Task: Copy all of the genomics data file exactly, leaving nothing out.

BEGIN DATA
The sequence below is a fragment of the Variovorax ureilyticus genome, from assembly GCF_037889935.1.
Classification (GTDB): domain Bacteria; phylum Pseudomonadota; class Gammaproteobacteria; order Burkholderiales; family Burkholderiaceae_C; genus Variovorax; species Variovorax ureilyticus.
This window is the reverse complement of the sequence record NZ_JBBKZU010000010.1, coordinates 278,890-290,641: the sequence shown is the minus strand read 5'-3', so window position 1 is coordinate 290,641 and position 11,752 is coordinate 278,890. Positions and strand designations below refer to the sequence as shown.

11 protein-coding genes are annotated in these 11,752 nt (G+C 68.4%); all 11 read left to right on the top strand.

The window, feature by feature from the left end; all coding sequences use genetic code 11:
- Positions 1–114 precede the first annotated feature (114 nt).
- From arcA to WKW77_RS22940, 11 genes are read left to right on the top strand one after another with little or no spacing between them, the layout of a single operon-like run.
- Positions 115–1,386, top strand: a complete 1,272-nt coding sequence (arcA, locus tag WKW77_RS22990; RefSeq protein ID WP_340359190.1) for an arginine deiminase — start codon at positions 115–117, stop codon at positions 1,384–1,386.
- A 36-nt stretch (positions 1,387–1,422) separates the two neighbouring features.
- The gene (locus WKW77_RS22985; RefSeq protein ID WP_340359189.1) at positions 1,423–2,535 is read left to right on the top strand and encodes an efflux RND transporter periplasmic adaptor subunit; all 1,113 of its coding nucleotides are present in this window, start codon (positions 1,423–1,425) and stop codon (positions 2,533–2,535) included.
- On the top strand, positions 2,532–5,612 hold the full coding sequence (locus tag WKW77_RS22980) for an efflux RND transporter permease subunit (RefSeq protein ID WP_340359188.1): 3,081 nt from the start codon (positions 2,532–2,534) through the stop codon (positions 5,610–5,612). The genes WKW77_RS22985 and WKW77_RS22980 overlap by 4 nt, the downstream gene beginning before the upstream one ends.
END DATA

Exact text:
The sequence below is a fragment of the Variovorax ureilyticus genome, from assembly GCF_037889935.1.
Classification (GTDB): domain Bacteria; phylum Pseudomonadota; class Gammaproteobacteria; order Burkholderiales; family Burkholderiaceae_C; genus Variovorax; species Variovorax ureilyticus.
This window is the reverse complement of the sequence record NZ_JBBKZU010000010.1, coordinates 278,890-290,641: the sequence shown is the minus strand read 5'-3', so window position 1 is coordinate 290,641 and position 11,752 is coordinate 278,890. Positions and strand designations below refer to the sequence as shown.

11 protein-coding genes are annotated in these 11,752 nt (G+C 68.4%); all 11 read left to right on the top strand.

The window, feature by feature from the left end; all coding sequences use genetic code 11:
- Positions 1–114 precede the first annotated feature (114 nt).
- From arcA to WKW77_RS22940, 11 genes are read left to right on the top strand one after another with little or no spacing between them, the layout of a single operon-like run.
- Positions 115–1,386, top strand: a complete 1,272-nt coding sequence (arcA, locus tag WKW77_RS22990; RefSeq protein ID WP_340359190.1) for an arginine deiminase — start codon at positions 115–117, stop codon at positions 1,384–1,386.
- A 36-nt stretch (positions 1,387–1,422) separates the two neighbouring features.
- The gene (locus WKW77_RS22985; RefSeq protein ID WP_340359189.1) at positions 1,423–2,535 is read left to right on the top strand and encodes an efflux RND transporter periplasmic adaptor subunit; all 1,113 of its coding nucleotides are present in this window, start codon (positions 1,423–1,425) and stop codon (positions 2,533–2,535) included.
- On the top strand, positions 2,532–5,612 hold the full coding sequence (locus tag WKW77_RS22980) for an efflux RND transporter permease subunit (RefSeq protein ID WP_340359188.1): 3,081 nt from the start codon (positions 2,532–2,534) through the stop codon (positions 5,610–5,612). The genes WKW77_RS22985 and WKW77_RS22980 overlap by 4 nt, the downstream gene beginning before the upstream one ends.